In the case of Haiyan, a combination of sea level rise and considerably warmer ocean waters at both the surface and the sub-surface (100 meters below the surface) likely contributed to the massive strength and depth of the typhoon before it struck land.

Sea level rise increases the destructive power of storm surges. The city of Tacloban experienced a storm surge of 17 feet during Haiyan, which caused some of the most deadly flooding. These elevated levels will continue to worsen the impacts of typhoons through higher storm surges because climate change has already contributed about eight inches to global sea level rise.

At the same time, sea surface temperatures also fueled Haiyan by increasing the available energy and water vapor – the two critical elements that drive superstorms in the first place. Hurricanes and typhoons can form if the sea surface temperature is above 28 degrees Celsius (or about 82 degrees Fahrenheit). Sea surface temperatures near the Philippines were 30 degrees Celsius - nearly one full degree C above the 1985-1993 average for the region.

While scientists are racing to more fully understand correlations between ocean warming and extreme events, the fact that sea surface temperatures have been steadily increasing around the world's oceans means that climate impacts will continue to intensify super storms.

In one of the most overlooked pieces of science related to Haiyan, the ocean waters at a depth of 100 meters below the surface during the super typhoon's rapid intensification phase were a somewhat shocking 4-5 degrees Celsius (or up to 9 degrees Fahrenheit) above average. These deeper temperatures are important because as a storm passes over water, it pushes warm surface water down and brings cool deep water up.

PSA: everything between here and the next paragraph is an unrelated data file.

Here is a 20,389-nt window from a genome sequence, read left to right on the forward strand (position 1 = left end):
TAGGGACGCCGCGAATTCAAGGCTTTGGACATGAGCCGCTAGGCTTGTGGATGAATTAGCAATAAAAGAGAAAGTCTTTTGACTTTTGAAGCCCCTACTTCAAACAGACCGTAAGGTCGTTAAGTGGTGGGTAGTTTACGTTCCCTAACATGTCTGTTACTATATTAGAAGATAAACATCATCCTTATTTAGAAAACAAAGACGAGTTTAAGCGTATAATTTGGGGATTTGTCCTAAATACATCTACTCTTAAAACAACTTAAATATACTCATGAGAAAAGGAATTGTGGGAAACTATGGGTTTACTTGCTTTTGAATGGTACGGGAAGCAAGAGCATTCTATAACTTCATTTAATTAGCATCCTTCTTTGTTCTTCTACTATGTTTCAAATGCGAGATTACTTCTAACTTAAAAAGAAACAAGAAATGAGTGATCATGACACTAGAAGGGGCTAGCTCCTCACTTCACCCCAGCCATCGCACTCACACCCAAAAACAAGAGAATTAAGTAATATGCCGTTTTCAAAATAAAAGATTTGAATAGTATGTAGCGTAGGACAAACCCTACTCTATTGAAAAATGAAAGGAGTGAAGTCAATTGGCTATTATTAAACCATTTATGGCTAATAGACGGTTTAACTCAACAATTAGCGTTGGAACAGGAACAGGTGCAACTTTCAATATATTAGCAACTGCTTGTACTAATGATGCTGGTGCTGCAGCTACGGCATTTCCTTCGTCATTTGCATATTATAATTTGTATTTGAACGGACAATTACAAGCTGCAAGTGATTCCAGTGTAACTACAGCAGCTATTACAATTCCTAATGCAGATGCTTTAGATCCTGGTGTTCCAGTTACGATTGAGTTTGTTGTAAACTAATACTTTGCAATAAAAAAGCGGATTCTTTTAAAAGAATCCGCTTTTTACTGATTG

[ALSO: Is More Global Warming Hiding in the Oceans?]

Normally this cools the surface and causes a storm to gradually lose intensity. However, if the deep water is unusually warm – as it was in Haiyan's case - a storm will maintain its intensity longer, or even increase. The sub-surface temperatures for waters at a depth of 100 meters have risen in the Eastern Pacific in recent decades, and scientists believe this could play an increasingly important role in the rapid intensification of superstorms like Haiyan. The scientific significance of this still needs to be assessed, but it's an anomaly that demands attention. And finally, because climate change has already added perhaps as much as 5 percent more water vapor to the Earth's climate system – and is projected to increase the precipitation associated with tropical cyclones by 20 percent by the end of the century, studies show - extreme rainfall in superstorms is also now a new, emerging threat in mountainous areas such as the Philippines because it can cause dangerous flash floods and landslides.

Haiyan covered a huge swath of the Philippines with more than 19 inches of rain (with an almost unimaginable peak of 27 inches in the southeastern part of the country). That sort of extreme precipitation in the middle of superstorms such as Haiyan will only grow in intensity as climate impacts are felt in the coming years around the planet.

So, is climate change responsible for superstorms like Haiyan and Sandy? The better question, as science is beginning to show, may be this one: is any superstorm from this point forward not connected in a variety of ways to climate change due to higher sea levels, warmer oceans (at the surface and the sub-surface), greater levels of water vapor in Earth's climate system and altered atmospheric patterns like the Arctic jet stream?

More News:

  • 'Brown Ocean' Effect: Hurricanes Could Get Stronger Over Land
  • U.S. General Lashes Out at Claims of Lawlessness in Philippines
  • Study: Earth Warmed More at End of 20th Century Than in Past 1,400 Years